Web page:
Shortly after the audit was finalized in December 2021 a third-party investigation was launched into the former board of directors president after she was removed. Both have been kept from the public. 

“The final report contains sensitive information, and will not be released to the public, in the interest of protecting the privacy of the complainants, and to help mitigate against the fear of reprisal,” Browne, the new president of the AGM board, told The Pointer in an email.

Silvestri was described in the investigation as engaging in, “among other things, psychological harassment of others, as well as workplace violence as defined by Ontario's Occupational Health and Safety Act.”

She denies any wrongdoing during her time as president, which lasted from June 2020 to January this year.

“I do believe that I did the work that was set out for me, given the circumstances that were there,” Silvestri told The Pointer in an interview. “I was supportive of the staff all the way that I could be and believe that I was given a job to do.”


Leslie Silvestri files her nomination papers to run in the upcoming 2022 municipal election in Mississauga.



The investigation was completed by Vicki Scott, principal consultant of Scott and Associates Inc. 

Scott found that the claims of bullying and harassment allegedly committed by Silvestri were substantiated.

“Ms. Scott also found that Ms. Silvestri has engaged in discriminatory conduct that contravenes the Ontario Human Rights Code, and that the complainants fear of reprisal, reputational harm and professional harm from Ms. Silvestri,” Browne told councillors in August after taking over from Silvestri, who is now running in the Ward 7 municipal election race.

Silvestri alleges Scott did not follow the process to contact her properly to defend herself during the investigation. She says the first letter detailing the investigation came in February but, to her, it was not clear what the complaints were.

“That document said, somebody would be contacting you in two weeks. Nobody ever contacted me,” Silvestri said. “The documents does not state from the investigator that this was an investigation into me, it was harassment in the gallery.” 

Scott did not respond to The Pointer for comment.

“I don't even know specifically what is the problem,” Silvestri told The Pointer. “Like anybody could say, ‘Oh, you've harassed her, you bullied her, or whatever.”


The Art Gallery of Mississauga is located inside City Hall.

(Alexis Wright/The Pointer)


At the August council meeting when AGM leaders spoke about the issues that have plagued the organization, Councillor Ron Starr brought up the lack of transparency. Starr had been an ex-officio (a non-voting board member) over the last two years.

According to him, there has been a schism around the board table for some time. 

“I used the word acrimonious, where there were two boards fighting. How was that [the investigation] authorized if there was an interim board and there was a past board,” he asked Browne and Gulbinski.

“There was a majority of the board that was still functioning, and they were voting on the issues…” Gulbinski responded. “So there weren't two boards, there was just a group of three votes that were not part of the majority.”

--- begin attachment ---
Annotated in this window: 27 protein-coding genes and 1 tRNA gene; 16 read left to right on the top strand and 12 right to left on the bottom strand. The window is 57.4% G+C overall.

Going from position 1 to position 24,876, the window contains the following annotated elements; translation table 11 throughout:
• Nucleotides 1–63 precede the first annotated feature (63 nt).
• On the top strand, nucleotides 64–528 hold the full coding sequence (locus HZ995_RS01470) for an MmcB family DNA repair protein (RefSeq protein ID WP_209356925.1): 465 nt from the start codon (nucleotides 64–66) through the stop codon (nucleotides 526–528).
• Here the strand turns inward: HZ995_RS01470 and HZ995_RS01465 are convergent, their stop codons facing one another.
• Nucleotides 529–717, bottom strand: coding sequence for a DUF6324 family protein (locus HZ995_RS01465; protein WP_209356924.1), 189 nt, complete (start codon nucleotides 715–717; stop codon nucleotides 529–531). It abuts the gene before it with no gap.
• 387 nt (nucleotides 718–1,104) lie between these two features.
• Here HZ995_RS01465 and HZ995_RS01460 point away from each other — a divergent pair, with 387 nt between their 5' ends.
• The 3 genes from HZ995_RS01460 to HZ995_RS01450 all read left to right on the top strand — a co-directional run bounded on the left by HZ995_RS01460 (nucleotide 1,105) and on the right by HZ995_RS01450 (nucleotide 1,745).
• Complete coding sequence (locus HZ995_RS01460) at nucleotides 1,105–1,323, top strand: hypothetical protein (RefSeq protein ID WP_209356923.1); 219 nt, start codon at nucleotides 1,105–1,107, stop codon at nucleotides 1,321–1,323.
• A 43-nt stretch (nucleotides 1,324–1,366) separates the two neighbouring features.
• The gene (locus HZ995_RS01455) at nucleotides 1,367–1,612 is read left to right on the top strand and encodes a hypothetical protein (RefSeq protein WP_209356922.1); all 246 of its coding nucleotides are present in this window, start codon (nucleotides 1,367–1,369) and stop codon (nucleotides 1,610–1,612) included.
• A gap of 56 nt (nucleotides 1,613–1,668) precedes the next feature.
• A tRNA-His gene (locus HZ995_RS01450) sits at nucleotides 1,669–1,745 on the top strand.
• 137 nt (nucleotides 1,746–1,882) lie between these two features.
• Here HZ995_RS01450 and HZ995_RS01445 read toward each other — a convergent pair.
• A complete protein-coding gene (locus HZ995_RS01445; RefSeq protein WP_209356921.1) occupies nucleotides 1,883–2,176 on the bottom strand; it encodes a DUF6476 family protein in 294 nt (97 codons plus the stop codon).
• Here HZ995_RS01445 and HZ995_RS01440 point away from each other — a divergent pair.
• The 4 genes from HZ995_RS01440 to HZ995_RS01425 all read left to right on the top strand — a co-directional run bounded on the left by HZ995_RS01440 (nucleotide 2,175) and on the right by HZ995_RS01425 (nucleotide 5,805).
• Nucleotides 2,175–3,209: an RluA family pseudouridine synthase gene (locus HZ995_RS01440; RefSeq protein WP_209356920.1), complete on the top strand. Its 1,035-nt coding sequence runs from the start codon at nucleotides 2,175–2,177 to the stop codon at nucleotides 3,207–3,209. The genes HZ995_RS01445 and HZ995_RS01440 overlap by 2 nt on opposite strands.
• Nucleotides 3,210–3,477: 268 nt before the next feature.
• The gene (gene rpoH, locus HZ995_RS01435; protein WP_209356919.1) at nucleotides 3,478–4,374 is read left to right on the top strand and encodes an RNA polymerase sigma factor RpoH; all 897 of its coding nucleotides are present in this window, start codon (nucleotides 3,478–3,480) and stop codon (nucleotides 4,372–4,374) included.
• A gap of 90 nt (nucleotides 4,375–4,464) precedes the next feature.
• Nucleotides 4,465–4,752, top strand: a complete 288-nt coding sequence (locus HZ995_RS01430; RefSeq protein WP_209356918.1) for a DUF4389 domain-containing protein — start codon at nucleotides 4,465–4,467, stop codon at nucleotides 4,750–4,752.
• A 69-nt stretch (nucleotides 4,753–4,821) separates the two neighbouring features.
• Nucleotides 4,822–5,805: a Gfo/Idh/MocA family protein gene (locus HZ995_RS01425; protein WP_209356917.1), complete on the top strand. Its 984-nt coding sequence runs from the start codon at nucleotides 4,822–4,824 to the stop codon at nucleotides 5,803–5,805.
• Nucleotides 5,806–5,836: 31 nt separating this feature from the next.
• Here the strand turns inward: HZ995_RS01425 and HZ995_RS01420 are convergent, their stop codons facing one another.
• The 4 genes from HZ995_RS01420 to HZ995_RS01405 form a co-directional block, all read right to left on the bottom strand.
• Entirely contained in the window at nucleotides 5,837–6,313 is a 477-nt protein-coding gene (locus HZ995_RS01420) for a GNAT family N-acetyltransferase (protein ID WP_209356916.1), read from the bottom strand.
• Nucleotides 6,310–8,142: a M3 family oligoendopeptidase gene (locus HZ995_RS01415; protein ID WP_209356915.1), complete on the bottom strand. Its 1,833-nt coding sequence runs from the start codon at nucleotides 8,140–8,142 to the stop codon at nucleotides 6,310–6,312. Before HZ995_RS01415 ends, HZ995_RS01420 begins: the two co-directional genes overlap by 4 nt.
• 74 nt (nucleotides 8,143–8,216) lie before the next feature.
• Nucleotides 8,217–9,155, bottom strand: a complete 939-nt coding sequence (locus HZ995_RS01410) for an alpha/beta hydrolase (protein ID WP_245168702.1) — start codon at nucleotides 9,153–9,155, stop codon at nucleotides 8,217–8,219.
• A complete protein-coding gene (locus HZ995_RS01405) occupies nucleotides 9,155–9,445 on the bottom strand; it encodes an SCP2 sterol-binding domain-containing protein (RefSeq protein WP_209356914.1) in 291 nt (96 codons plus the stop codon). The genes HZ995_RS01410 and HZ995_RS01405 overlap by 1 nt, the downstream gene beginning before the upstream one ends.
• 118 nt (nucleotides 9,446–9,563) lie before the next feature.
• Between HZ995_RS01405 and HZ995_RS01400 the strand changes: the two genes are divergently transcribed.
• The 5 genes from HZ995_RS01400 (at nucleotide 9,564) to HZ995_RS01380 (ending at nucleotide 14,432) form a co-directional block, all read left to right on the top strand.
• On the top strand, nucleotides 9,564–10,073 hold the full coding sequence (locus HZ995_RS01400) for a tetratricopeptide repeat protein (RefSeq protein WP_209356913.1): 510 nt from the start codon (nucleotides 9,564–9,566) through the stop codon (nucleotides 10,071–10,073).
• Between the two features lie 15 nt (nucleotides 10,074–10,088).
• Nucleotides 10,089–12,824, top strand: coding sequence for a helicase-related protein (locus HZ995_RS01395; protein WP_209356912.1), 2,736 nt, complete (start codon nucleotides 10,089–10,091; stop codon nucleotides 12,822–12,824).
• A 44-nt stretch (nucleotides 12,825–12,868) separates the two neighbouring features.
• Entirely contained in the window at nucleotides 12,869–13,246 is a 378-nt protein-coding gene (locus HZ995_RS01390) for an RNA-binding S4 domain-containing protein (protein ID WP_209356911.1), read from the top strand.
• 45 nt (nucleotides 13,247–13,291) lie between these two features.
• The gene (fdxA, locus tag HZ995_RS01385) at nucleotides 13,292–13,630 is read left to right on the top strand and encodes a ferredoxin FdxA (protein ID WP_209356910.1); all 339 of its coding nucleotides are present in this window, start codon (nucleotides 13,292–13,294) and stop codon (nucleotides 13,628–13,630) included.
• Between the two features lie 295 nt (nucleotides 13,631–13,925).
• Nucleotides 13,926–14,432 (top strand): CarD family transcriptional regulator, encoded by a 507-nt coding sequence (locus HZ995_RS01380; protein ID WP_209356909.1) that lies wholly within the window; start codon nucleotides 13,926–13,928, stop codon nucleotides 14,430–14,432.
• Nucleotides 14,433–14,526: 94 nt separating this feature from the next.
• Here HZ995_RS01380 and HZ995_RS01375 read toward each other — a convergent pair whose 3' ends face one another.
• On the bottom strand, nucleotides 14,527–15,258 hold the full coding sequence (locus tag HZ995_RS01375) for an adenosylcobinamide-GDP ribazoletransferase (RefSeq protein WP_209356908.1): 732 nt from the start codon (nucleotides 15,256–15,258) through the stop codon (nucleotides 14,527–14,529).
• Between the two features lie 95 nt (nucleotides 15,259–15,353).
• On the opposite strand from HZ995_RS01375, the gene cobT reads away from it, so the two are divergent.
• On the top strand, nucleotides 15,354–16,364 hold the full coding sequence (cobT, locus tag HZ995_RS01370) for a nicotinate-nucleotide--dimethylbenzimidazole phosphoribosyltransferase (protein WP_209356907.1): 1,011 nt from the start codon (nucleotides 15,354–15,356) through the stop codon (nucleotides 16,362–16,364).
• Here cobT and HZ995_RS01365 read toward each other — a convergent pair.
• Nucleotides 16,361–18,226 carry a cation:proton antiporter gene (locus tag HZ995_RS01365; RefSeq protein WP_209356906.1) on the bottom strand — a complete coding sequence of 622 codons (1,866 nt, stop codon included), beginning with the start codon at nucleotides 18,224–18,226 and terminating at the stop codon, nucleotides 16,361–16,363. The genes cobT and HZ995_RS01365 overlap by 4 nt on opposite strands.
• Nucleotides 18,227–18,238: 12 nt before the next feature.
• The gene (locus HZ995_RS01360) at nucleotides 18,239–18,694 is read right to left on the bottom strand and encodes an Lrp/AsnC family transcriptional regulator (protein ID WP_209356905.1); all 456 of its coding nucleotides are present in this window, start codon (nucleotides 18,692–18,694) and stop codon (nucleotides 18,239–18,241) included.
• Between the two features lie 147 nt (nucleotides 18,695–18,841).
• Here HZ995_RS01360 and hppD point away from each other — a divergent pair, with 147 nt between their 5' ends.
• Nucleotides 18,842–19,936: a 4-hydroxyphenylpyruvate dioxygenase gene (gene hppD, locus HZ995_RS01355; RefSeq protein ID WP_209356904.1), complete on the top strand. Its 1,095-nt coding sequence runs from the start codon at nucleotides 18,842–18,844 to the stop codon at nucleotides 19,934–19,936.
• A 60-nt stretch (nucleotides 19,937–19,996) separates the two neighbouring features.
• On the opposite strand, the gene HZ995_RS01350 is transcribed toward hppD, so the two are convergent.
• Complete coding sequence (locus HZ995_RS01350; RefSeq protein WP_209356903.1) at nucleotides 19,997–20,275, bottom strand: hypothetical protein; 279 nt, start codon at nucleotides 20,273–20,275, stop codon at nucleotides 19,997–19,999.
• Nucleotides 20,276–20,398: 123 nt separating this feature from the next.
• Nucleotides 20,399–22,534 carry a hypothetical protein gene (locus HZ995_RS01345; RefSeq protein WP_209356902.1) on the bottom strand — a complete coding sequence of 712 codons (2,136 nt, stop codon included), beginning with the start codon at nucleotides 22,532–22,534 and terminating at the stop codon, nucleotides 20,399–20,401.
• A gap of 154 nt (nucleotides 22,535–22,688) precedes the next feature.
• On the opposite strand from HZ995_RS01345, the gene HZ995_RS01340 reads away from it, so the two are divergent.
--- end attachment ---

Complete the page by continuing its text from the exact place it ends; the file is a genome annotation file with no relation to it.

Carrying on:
Following the investigation by Scott, which concluded in July, the City confirmed Silvestri is banned from City Hall for 90 days until November 2. Initially, she was banned for six months, but she appealed and it was reduced to 90 days. 


A slideshow from the Art Gallery of Mississauga to councillors August 10, explaining the events leading up to the annual general meeting. 


The Pointer was given a redacted internal letter from Browne given to Silvestri notifying her of the investigation findings. 


The redacted letter indicated a number of items Leslie Silvestri needed to return to the Art Gallery.  


Browne wrote to Silvestri that she was not to communicate with any current or past gallery employees, she can not attend the gallery and must return items she took from the AGM.

“In addition to the documents that you took from the filing cabinet assigned ‘Board Drawer’, you [redacted] in possession of, among other things, the entirety of the Gallery’s Minute Book and all corporate books and records as well as keys, documents and other belonging of the Nicholls Estate,” Browne wrote. “These items must immediately be returned to the Gallery.” 

The Pointer has obtained a copy of the minutes from a Special Meeting the AGM held March 21, this year where members of the organization were given an explanation of the allegations.

Artwork from the Nicholls estate was given to the AGM after Charles Nicholls passed away. He was a Mississauga art collector and left his apartment and over 100 items inside to the organization.

The goal of the meeting for which the minutes were taken was to explain to the membership what was happening with the Hazel McCallion Exhibit, which was spearheaded by the AGM and showcased the former Mississauga mayor’s life. According to the minutes taken by Carlos Herrera, now vice president of the AGM, Silvestri was not being transparent or giving updates about the exhibit and was acting without direction from the board. 

“The concerns with the Exhibit were about ensuring transparency, disclosure, and proper oversight by Staff and the entire Board of Directors,” Browne explained at the March 21 meeting. “Details about an Estate for which the Gallery had been named the sole beneficiary.” 

The treasurer of the AGM, Anthony Pizzonia, described to members the secrecy and lack of consultation that occurred around the Nicholls estate. According to the minutes of the Special Meeting, Silvestri, without direction from the board, had a court order to have the AGM named as the trustee of the estate and she was the only person conducting the affairs.

“She was in direct and sole communication with estate lawyers,” Pizzonia described to members. “By mid-June, Ms. Silvestri was provided the keys to the Nicholls apartment where his entire collection had been stored. By the time the AGM [executive director] arrived to transport the Art collections, the remaining art pieces had already been sorted into piles and placed in a corner of the apartment.”

To date, no inventory or catalogue of the artwork or the apartment contents has been provided. 

Silvestri has not returned any items she took from the AGM. 

According to her, the minute-keeping book and other documents from the AGM were “borrowed.”

“I had indicated that I would be bringing those back, I just didn't get a chance to,” she said.